When countries imposed lockdown measures to tackle COVID19, levels of air pollution from traffic and other sources plummeted. As cities begin to reopen, just under two out of every three people (64%) on average said they do not want to go back to pre-Covid pollution levels, in an international survey of public opinion in six European countries across six European countries. Roughly the same proportion (68%) agreed that cities must take effective measures to protect citizens from air pollution, even if it means preventing polluting cars from entering city centres to protect clean air, with as many as 63% of drivers themselves in support. Around three quarters (74%) of respondents said cities must take effective measures to protect citizens from air pollution, even if this requires reallocating public space to walking, cycling and public transport, with just 10% opposed.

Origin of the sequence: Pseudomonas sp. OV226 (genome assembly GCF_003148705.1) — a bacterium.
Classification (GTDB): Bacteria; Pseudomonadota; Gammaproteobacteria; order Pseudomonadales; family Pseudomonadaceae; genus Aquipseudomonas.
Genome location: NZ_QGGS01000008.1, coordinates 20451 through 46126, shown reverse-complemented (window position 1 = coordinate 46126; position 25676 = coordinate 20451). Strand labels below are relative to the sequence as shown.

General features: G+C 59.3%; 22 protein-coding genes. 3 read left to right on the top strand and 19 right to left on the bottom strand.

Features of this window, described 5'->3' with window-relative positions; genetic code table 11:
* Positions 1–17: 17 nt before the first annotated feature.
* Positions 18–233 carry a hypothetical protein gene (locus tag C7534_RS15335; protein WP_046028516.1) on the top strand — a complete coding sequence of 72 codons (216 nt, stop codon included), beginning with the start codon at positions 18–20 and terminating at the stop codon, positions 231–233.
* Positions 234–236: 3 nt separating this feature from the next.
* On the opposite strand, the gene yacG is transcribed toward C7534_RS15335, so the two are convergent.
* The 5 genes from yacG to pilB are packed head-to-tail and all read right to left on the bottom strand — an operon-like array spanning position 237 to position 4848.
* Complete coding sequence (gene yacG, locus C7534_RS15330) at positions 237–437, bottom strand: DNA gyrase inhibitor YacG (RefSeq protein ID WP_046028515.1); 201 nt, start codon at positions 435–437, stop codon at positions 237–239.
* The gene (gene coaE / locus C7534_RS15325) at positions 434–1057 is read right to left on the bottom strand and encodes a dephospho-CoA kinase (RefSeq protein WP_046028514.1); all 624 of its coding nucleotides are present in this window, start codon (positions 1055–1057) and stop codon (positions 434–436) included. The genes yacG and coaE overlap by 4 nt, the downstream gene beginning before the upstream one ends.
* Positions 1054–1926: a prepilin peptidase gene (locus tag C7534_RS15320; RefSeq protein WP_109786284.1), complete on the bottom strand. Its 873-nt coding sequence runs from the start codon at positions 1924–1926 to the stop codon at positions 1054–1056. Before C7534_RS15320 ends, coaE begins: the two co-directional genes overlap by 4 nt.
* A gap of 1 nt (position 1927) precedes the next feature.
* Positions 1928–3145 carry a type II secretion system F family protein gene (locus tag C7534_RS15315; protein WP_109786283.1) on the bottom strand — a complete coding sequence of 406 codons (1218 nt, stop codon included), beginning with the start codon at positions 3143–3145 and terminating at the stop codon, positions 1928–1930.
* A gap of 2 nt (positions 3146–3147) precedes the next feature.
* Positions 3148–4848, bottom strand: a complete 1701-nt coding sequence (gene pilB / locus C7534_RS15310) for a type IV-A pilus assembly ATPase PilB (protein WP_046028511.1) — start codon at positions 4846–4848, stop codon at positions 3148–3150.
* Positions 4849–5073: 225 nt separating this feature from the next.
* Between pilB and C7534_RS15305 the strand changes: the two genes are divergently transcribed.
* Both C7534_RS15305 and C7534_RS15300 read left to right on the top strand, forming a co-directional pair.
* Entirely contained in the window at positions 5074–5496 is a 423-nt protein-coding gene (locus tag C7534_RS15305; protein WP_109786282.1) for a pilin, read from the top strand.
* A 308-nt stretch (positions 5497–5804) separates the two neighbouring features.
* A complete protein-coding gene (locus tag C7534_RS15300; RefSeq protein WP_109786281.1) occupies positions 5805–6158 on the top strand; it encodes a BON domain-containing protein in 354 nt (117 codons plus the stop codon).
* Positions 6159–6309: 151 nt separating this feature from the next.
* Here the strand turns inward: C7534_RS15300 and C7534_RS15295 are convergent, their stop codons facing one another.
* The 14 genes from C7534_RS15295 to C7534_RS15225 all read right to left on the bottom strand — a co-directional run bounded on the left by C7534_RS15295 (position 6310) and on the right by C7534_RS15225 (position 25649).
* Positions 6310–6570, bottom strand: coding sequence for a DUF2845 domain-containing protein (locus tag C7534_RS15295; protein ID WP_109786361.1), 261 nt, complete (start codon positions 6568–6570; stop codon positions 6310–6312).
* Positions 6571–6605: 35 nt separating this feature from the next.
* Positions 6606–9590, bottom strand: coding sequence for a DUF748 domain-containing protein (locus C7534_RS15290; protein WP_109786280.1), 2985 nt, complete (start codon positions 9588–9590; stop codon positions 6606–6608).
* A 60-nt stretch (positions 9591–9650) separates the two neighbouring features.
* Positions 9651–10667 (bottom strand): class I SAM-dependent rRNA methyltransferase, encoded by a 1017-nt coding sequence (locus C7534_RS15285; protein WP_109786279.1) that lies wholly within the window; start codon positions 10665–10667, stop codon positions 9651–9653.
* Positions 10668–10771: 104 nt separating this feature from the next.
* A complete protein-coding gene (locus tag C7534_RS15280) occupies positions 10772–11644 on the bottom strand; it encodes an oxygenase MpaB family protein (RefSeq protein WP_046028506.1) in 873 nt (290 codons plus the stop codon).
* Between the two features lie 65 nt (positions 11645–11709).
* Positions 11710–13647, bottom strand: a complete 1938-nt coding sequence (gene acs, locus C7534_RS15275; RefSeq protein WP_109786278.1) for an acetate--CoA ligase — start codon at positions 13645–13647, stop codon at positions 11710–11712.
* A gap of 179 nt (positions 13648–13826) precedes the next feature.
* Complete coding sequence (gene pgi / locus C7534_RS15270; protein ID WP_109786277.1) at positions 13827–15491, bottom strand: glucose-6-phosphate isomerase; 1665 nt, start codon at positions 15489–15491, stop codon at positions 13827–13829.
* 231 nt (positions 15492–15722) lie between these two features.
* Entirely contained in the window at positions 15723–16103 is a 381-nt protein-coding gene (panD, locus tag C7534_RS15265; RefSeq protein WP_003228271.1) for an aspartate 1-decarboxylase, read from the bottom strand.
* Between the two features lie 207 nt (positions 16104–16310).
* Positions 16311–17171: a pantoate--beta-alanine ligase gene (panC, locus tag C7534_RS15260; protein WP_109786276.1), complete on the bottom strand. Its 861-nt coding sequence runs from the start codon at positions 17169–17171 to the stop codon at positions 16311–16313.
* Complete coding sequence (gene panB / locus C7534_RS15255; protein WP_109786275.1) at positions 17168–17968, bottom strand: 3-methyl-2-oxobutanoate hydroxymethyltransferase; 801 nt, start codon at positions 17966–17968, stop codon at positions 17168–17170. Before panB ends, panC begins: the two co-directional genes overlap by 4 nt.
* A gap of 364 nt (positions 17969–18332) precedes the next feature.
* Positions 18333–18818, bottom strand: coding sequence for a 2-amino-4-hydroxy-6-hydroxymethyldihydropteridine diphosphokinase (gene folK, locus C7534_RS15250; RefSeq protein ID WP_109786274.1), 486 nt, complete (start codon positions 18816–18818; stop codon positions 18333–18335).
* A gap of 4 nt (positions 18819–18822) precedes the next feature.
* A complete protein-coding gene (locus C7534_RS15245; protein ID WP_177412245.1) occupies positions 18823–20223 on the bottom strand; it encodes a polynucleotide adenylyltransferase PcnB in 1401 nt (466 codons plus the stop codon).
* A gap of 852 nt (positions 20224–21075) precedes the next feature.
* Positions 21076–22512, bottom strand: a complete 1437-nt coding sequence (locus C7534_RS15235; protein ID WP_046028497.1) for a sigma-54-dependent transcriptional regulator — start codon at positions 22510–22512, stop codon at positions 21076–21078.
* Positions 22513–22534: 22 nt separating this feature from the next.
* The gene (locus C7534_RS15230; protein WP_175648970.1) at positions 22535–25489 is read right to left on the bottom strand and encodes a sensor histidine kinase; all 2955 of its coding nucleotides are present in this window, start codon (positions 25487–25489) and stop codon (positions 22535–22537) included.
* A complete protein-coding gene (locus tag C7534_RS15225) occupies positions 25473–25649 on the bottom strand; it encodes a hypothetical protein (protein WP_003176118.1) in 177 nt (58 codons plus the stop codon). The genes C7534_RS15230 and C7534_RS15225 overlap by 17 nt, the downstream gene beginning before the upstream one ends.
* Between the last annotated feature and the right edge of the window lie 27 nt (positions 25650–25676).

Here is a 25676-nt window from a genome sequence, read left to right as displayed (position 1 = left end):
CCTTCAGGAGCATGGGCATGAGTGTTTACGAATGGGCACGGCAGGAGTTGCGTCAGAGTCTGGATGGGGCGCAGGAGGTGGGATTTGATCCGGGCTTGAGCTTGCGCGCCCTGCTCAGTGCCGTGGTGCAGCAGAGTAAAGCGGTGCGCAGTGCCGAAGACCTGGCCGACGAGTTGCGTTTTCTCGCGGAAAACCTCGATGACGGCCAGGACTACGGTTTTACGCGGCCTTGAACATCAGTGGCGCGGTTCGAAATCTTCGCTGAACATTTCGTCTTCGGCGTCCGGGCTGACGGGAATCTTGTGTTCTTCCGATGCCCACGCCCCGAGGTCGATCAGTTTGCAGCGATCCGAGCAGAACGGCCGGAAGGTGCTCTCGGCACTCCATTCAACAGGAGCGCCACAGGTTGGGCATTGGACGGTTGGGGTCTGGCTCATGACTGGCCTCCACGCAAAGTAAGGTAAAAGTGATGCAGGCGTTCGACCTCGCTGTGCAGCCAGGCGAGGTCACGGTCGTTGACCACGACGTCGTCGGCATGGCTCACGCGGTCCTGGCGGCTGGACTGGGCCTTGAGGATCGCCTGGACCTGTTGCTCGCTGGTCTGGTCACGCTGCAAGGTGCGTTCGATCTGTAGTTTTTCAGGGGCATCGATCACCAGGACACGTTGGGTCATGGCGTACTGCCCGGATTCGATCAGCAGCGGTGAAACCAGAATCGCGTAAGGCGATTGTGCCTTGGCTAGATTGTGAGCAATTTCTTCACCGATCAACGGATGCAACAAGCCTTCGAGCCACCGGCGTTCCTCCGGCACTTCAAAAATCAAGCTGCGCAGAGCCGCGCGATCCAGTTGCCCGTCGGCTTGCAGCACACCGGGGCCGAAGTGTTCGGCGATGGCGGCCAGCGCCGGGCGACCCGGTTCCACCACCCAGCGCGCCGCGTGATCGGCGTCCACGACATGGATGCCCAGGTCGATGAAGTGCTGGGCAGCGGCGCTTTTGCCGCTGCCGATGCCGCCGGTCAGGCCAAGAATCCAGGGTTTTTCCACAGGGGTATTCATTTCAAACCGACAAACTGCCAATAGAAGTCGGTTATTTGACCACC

Sascha Marschang, Acting Secretary General of the European Public Health Alliance (EPHA), said: “People have taken a deep breath of clean air and decided to keep it. Now the invisible killer is visible: air pollution made us sick, worsened the pandemic and hit the most deprived the hardest. Reducing health inequalities by designing a pollution-free city transport system cannot wait any longer.”
William Todts, Executive Director at clean transport NGO Transport & Environment (T&E), said: “Europeans are demanding more bike lanes, safer public transport and fewer polluting cars. And the mayors of Paris, Brussels and London are building on this overwhelming public support by expanding cycling lanes and reinstating low-emission zones. The challenge now is to make these ‘temporary’ sustainable measures permanent, replace polluting cars with shared, electric vehicles and get other cities to follow suit.”
When surveyed online for T&E and EPHA between 14 and 21 May 2020, the 7,545 adults of voting age in Italy, Spain, Germany, France, the UK and Belgium gave remarkably consistent answers, despite their various economic, class, age and gender backgrounds.
While 14% of the city dwellers surveyed tended to cycle on work days before lockdown, now one in five (21%) plan to cycle more when lockdown ends fully. For walkers, the figures are 32% and 35% respectively.